The district court found that both Dr. Chen and Dr. Clarke were responsible for the management of Ayers' anesthesia on July 14, 1976. The court found Dr. Clarke was negligent in administering the second dosage of epinephrine, and Dr. Chen was negligent in not calling Dr. Clarke's attention to the danger inherent in the second dosage of epinephrine. The Government argues that Ayers failed to adduce adequate expert testimony to support the court's finding that Dr. Chen was negligent. Specifically, the Government argues that Ayers' experts failed to establish the standard of care to which Dr. Chen must adhere, and that they also failed to establish that Dr. Chen's actions were substandard. Because of this alleged lack of expert testimony, the Government argues that the findings pertaining to Dr. Chen's negligence are clearly erroneous. This Court finds that the record supports the conclusion that Dr. Chen negligently managed Ayers' anesthesia.
This Court has addressed the requirements under Texas law necessary to demonstrate medical malpractice.
Texas requires that the testimony of a doctor of the same school of medicine as the defendant must prove every medical fact necessary to show (1) that the doctor was negligent and (2) that the negligence was a proximate cause of the patient's injury. The only modifiers pertinent here are (a) such proof does not have to show that the doctor's negligence was the sole proximate cause, although it must show that it was a proximate cause; (b) the defendant doctor's own testimony can comprise the necessary medical proof; and (c) when the negligence is of such a nature as to be obvious to a layman, medical proof is excused.
Luna, 426 F.2d at 98 (emphasis added).
The second dosage of anesthetic containing epinephrine would not have been given if the doctors had realized that the first injection of anesthetic was taking effect. Sometimes there is a delay in the onset of anesthesia. Dr. Jenkins, the defense expert, and the former Chairman of the Department of Anesthesiology at the University of Texas (Southwestern) Medical School, testified that there could be a delay in the onset of anesthesia. Record Vol. 2 at 176. Dr. Chen, the resident, acknowledged that he knew the procedures for checking for the onset of anesthesia. Record Vol. 2 at 53. Dr. Chen was a licensed physician who had four months of experience in the anesthesiology residency program at the V.A. Hospital. Dr. Chen was experienced enough to know that there could be a delay in the onset of the anesthesia.
Had Dr. Chen caught the delay in the onset of the initial injection of anesthetic, the second injection would not have been given. As we have noted, a doctor's malpractice can be established by his own testimony. Williams v. Bennett, 610 S.W.2d 144 (Tex.1980). Dr. Chen admitted at trial that both he and Dr. Clarke were checking for the onset of anesthesia. At trial Dr. Chen stated:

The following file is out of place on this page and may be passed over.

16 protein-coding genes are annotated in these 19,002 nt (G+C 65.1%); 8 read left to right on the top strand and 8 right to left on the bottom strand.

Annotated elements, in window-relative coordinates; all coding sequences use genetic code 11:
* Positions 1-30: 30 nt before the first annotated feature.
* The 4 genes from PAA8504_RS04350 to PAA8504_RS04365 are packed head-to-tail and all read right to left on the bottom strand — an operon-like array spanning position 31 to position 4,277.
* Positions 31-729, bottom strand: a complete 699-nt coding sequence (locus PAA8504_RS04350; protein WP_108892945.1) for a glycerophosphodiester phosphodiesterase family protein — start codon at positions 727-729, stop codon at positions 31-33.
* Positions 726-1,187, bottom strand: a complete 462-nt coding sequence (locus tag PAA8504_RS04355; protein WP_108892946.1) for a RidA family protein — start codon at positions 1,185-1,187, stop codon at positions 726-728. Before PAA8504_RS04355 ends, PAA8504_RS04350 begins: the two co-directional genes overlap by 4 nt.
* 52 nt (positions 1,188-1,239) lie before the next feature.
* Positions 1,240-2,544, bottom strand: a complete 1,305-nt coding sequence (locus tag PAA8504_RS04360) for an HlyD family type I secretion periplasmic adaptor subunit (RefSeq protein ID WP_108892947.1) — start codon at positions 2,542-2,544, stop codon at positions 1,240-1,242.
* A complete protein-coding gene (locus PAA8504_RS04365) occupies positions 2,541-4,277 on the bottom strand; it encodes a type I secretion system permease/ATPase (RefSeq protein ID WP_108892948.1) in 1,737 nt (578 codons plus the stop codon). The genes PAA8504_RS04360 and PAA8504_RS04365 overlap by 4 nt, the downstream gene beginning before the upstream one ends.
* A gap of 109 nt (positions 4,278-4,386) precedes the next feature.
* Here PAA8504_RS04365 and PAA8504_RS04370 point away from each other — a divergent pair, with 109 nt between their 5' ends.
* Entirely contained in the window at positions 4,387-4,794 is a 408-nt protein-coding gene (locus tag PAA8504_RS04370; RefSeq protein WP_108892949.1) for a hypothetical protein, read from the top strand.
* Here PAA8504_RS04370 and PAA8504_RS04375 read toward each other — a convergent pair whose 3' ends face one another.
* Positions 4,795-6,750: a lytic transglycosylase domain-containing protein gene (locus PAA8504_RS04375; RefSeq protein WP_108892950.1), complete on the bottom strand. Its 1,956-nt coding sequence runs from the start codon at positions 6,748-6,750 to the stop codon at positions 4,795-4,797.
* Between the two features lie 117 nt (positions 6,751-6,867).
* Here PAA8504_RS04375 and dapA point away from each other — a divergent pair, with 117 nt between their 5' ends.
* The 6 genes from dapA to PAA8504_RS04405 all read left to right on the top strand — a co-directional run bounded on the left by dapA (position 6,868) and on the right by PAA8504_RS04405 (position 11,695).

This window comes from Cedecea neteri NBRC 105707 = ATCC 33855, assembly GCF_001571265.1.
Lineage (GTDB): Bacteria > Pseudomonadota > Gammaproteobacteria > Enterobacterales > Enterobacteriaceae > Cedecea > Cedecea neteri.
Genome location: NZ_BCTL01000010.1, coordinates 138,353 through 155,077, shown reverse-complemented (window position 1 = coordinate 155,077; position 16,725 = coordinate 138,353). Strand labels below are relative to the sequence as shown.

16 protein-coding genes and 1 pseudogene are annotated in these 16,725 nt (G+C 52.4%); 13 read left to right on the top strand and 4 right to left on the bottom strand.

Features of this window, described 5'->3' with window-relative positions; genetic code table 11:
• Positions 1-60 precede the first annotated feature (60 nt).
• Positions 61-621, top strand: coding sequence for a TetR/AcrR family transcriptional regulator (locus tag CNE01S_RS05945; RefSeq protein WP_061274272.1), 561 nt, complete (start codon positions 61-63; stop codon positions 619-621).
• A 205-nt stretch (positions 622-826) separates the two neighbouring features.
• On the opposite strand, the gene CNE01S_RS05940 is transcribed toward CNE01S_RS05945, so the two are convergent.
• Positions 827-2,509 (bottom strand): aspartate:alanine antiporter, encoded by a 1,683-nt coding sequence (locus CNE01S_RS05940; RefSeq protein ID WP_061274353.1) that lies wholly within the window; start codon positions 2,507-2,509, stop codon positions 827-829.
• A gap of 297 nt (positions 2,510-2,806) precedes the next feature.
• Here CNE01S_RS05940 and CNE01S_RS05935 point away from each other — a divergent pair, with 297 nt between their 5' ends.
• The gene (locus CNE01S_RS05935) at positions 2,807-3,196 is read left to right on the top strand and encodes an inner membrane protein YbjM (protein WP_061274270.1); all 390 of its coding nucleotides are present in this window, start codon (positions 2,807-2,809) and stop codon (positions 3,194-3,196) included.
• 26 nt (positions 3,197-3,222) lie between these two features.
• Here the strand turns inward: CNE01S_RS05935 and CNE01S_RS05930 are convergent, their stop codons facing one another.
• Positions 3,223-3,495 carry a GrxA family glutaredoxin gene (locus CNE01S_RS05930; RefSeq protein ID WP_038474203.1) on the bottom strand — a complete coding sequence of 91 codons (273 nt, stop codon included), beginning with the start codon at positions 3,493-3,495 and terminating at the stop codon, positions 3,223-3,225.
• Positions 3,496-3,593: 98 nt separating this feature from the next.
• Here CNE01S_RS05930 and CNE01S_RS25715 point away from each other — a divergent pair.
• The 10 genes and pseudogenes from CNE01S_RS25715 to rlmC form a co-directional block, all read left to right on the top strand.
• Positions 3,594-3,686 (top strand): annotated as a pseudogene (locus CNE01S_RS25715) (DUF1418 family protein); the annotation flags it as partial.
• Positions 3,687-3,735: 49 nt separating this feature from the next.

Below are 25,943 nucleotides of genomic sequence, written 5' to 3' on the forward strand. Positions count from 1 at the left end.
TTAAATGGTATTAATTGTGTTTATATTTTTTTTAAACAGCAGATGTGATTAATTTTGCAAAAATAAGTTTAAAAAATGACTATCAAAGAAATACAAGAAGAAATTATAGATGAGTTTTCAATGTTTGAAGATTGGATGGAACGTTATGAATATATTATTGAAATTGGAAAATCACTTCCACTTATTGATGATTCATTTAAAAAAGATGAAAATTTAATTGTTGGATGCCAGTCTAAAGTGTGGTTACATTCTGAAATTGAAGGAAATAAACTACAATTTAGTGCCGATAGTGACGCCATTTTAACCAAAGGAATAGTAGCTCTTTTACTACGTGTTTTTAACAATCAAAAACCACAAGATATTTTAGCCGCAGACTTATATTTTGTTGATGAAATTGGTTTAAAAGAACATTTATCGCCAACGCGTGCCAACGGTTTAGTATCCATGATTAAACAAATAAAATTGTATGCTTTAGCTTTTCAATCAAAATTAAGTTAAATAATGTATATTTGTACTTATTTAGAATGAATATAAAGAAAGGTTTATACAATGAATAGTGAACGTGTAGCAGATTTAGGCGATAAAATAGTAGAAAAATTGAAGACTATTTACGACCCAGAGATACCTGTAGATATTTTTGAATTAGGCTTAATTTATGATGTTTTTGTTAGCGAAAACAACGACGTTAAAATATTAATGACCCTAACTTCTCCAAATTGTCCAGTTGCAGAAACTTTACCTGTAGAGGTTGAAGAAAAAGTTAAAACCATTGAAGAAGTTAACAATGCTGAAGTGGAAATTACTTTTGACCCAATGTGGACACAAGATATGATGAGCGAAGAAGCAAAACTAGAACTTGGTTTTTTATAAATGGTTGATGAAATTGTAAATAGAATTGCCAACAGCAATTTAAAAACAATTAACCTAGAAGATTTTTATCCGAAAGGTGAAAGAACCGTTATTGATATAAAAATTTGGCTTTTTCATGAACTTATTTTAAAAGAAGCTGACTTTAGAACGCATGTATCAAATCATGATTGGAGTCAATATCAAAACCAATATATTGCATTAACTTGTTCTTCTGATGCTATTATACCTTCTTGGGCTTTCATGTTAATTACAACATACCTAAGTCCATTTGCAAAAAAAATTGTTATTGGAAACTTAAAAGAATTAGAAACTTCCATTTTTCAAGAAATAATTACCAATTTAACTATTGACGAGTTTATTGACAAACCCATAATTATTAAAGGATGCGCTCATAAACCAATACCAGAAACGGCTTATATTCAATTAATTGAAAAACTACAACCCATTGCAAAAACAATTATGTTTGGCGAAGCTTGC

Q: Now, you were there throughout the procedure?
Dr. Chen: Yes, sir.
Q: And you were helping to monitor the signs--
Dr. Chen: Yes, sir.
Q: --of whether or not the anesthesia was taking effect; is that right? you were helping to monitor Mr. Ayers?
Dr. Chen: Yes. Yes, sir.
Record Vol. 2 at 53. Moreover, Dr. Chen acknowledged that he would know whether the anesthetic was taking effect. Both doctors present, however, missed the onset of anesthesia. Consequently, the second dosage was given.
In addition, Dr. Gaines, Associate Professor of Clinical Anesthesiology at the University of Texas (Southwestern) Medical School and Director of the Anesthesiology Section at the V.A. Hospital, described the responsibilities of anesthesiology residents at the V.A. Hospital. Dr. Gaines testified that the resident makes the initial contact with the patient, does the pertinent physical examination, takes the pertinent history as it relates to anesthesiology, and explains the risks and benefits to the patient. Once the patient comes to the operating room, the "resident would perform the actual anesthesia management." Record Vol. 2 at 104. Only if the resident had difficulty performing the anesthesia, would the supervising doctor step in and do the procedure himself. As Dr. Gaines stated, the role of the supervisor is to "get the resident back on the right track." Record Vol. 2 at 107.
The reviewing court must consider all reasonable inferences from the evidence which support the challenged findings. Mack v. Newton, 737 F.2d 1343, 1350 (5th Cir.1984); Pope v. Rollins Protective Services Co., 703 F.2d 197 (5th Cir.1983). Dr. Gaines testified that the resident is primarily responsible for anesthesia management. The resident is not relieved of this responsibility to the patient, merely because the faculty supervisor steps in and demonstrates a proper technique. It was reasonable for the district court to infer that once the supervising doctor becomes actively involved in the anesthesia management, both doctors are then responsible for the anesthesia management, including the proper ingredient mix. Therefore, it was not erroneous for the district court to conclude that Dr. Chen was negligent because he failed to call to Dr. Clarke's attention an error in the ingredient mix.7 It was also not erroneous to conclude that Dr. Chen's negligence was a proximate cause, although not the sole proximate cause, of Ayers' injuries.